Disneyland Paris

I don’t know if I’ll make it to all six Disney resorts (for a total of 12 theme parks) in my lifetime, but I checked another one off the list in July.

  

Disneyland Paris, formerly Euro Disney Resort, is comprised of two theme parks: Disneyland Park, and Walt Disney Studios. In terms of size and scale, the resort felt more similar to California Disney. The Walt Disney Studios Park was especially small, and we felt we only needed a half-day to tackle all the rides; Disneyland Park, however, needed at least 1.5 days with all of its attractions and shows. As a result, we planned two full days in the parks with a multi-day ticket package, which allows for park hopping.

 

The Walt Disney Studios park had two really special attractions that we loved: the Crush Coaster, and Ratatouille: the Adventure (which is rumored to be coming to Epcot’s France Pavilion in Florida). On the Crush Coaster, riders climb into a turtle shell and glide through the Great Barrier Reef and the East Australian Current (EAC) with Nemo and friends. The Ratatouille attraction features “ratmobiles,” and riders are shrunk down to size in order to follow Rèmy through his preparation of the famous dish.

 

The parks offer a lot of classic Disney attractions, including ‘it’s a small world,’ Big Thunder Mountain, Buzz Lightyear Laser Blast, Mad Hatter’s Tea Cups, Peter Pan’s Flight, etc. However, a lot of the rides seem more thrilling, and some have a more compelling storyline. Phantom Manor, the park’s Haunted Mansion, was the best iteration of the ride I’ve seen so far. Additionally, the park’s Hyperspace Mountain has a Star Wars overlay, and it’s much more exhilarating, with multiple loops and steep track.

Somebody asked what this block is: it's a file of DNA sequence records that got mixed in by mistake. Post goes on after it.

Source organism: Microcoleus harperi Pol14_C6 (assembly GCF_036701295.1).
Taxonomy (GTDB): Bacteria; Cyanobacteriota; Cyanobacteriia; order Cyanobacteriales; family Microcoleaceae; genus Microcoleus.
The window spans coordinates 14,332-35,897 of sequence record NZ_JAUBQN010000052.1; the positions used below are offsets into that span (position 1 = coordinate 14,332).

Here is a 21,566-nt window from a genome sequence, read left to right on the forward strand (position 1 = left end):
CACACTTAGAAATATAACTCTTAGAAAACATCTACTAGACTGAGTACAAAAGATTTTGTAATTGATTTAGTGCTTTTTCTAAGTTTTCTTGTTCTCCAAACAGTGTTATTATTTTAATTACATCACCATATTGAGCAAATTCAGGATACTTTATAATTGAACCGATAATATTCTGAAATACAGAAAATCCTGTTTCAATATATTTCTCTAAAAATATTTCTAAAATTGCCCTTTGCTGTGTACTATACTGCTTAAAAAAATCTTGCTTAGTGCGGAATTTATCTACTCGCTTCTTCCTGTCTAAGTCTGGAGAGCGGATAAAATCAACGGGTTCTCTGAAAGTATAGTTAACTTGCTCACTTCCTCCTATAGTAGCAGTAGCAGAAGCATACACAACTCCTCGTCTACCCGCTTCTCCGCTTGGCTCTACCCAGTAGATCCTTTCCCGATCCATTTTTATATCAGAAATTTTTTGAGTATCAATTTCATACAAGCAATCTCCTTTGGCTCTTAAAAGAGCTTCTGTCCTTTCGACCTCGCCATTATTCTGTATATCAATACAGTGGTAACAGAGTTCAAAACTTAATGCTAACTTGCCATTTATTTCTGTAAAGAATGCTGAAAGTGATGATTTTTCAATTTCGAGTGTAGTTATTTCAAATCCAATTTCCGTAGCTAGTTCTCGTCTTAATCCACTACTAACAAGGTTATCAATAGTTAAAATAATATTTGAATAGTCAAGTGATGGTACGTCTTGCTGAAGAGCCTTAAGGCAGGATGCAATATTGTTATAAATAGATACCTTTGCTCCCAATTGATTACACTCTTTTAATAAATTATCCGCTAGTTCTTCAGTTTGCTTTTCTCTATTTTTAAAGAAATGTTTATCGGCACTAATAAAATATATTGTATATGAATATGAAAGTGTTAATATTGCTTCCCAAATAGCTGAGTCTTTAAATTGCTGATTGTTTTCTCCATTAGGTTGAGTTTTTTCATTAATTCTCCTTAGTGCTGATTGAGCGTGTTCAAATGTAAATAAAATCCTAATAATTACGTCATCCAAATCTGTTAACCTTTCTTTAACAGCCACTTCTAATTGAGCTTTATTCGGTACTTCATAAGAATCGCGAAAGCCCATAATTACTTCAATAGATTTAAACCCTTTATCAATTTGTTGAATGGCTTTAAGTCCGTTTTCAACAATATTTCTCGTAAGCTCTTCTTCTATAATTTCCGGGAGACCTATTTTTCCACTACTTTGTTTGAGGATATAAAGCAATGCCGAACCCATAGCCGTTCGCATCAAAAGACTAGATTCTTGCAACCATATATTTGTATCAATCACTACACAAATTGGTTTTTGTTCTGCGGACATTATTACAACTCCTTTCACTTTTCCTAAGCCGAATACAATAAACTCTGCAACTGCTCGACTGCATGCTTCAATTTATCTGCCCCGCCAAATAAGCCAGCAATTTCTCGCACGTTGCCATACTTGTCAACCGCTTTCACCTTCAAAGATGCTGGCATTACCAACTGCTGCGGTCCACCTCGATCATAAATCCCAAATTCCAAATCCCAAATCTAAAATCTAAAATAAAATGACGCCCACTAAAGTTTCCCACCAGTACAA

Disneyland Paris still offers a paper FastPass system, which I will always believe creates a level playing field for all guests, not just those staying on Disney property. In this way, we were able to seek out the attractions with longer wait times, and grab the FastPass tickets to return later in the day. We easily got at least five FastPass tickets a day, we didn’t have to plan our day months in advance, and we hardly waited in lines longer than 20 minutes. The Disneyland Paris mobile app was also essential in avoiding waiting in long lines, as we could periodically check the estimated wait times, and hop around to shorter lines. The parks offer complimentary WiFi, as well.

 

Another really interesting difference is the Disneyland Park’s Discoveryland, which replaces the classic Tomorrowland theme, a standard in many other Disney parks. It features a lot of bright gold buildings with teal accents, and elements of steampunk design. It definitely feels more Jules Verne than the Jetsons.

 

The park also offers some fascinating walk-through attractions. Guests are able to climb to the second story of Sleeping Beauty’s castle and walk along the outside overlooking Fantasyland. Underneath the castle is a cavern with an animatronic dragon (Maleficent). In addition, there is a hedge maze called Alice’s Curious Labyrinth, which is whimsically themed like Alice in Wonderland.

 

^ The view from the second floor of Sleeping Beauty’s castle.

The only aspect of the park I found disappointing was the food, which was underwhelming. While the actual restaurant interiors were beautifully designed, it felt difficult to find lunch options that looked appealing. We did enjoy our meal at the Cowboy Cookout Barbecue, but I wasn’t truly impressed like I am at Walt Disney World. The food carts seemed to close randomly, and the park didn’t have a lot of the standard Disney snacks, such as churros, Mickey pretzels, Mickey Premium Bars, etc.

 

^ The park’s merchandise is not as subpar as the food; I was very excited about this sweatshirt.

Despite my assumption that the park’s attractions would primarily be in French, there was a very good balance of English and French, and often subtitles. We really didn’t have an issue with a language barrier, especially as the cast members seemed fluent in multiple languages. A definite highlight was Mickey’s Philharmagic, a 4-D show that incorporates classic Disney music from Peter Pan, Aladdin, and the Lion King. All around us, we heard little children singing along to the songs in French, which was endearing and memorable.

Overall, while the resort felt familiar, like the Disney parks I have visited so many times before, it was also new and exciting.

 

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